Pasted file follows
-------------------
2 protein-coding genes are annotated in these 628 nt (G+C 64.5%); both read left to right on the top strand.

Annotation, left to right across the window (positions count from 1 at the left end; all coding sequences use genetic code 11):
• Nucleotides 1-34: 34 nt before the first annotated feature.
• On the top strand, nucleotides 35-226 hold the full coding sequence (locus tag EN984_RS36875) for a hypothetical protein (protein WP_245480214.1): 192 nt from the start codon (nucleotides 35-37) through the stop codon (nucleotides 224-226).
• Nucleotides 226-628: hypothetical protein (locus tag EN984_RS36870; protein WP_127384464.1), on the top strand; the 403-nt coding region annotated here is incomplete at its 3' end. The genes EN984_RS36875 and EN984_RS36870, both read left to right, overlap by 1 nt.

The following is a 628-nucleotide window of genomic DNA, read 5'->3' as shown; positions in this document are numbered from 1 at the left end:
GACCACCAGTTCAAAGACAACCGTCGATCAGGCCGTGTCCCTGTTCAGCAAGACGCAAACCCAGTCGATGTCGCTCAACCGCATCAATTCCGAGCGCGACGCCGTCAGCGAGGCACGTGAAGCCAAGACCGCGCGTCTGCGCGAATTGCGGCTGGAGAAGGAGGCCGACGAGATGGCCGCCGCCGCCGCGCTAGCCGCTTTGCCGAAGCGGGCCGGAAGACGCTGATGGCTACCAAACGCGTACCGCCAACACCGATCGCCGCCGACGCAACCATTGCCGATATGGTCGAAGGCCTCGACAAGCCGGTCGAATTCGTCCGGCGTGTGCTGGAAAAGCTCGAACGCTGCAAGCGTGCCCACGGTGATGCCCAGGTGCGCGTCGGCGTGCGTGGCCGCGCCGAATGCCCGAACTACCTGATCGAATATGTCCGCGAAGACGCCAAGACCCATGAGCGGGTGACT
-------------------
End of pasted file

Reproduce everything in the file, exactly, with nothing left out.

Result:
2 protein-coding genes are annotated in these 628 nt (G+C 64.5%); both read left to right on the top strand.

Annotation, left to right across the window (positions count from 1 at the left end; all coding sequences use genetic code 11):
• Nucleotides 1-34: 34 nt before the first annotated feature.
• On the top strand, nucleotides 35-226 hold the full coding sequence (locus tag EN984_RS36875) for a hypothetical protein (protein WP_245480214.1): 192 nt from the start codon (nucleotides 35-37) through the stop codon (nucleotides 224-226).
• Nucleotides 226-628: hypothetical protein (locus tag EN984_RS36870; protein WP_127384464.1), on the top strand; the 403-nt coding region annotated here is incomplete at its 3' end. The genes EN984_RS36875 and EN984_RS36870, both read left to right, overlap by 1 nt.

The following is a 628-nucleotide window of genomic DNA, read 5'->3' as shown; positions in this document are numbered from 1 at the left end:
GACCACCAGTTCAAAGACAACCGTCGATCAGGCCGTGTCCCTGTTCAGCAAGACGCAAACCCAGTCGATGTCGCTCAACCGCATCAATTCCGAGCGCGACGCCGTCAGCGAGGCACGTGAAGCCAAGACCGCGCGTCTGCGCGAATTGCGGCTGGAGAAGGAGGCCGACGAGATGGCCGCCGCCGCCGCGCTAGCCGCTTTGCCGAAGCGGGCCGGAAGACGCTGATGGCTACCAAACGCGTACCGCCAACACCGATCGCCGCCGACGCAACCATTGCCGATATGGTCGAAGGCCTCGACAAGCCGGTCGAATTCGTCCGGCGTGTGCTGGAAAAGCTCGAACGCTGCAAGCGTGCCCACGGTGATGCCCAGGTGCGCGTCGGCGTGCGTGGCCGCGCCGAATGCCCGAACTACCTGATCGAATATGTCCGCGAAGACGCCAAGACCCATGAGCGGGTGACT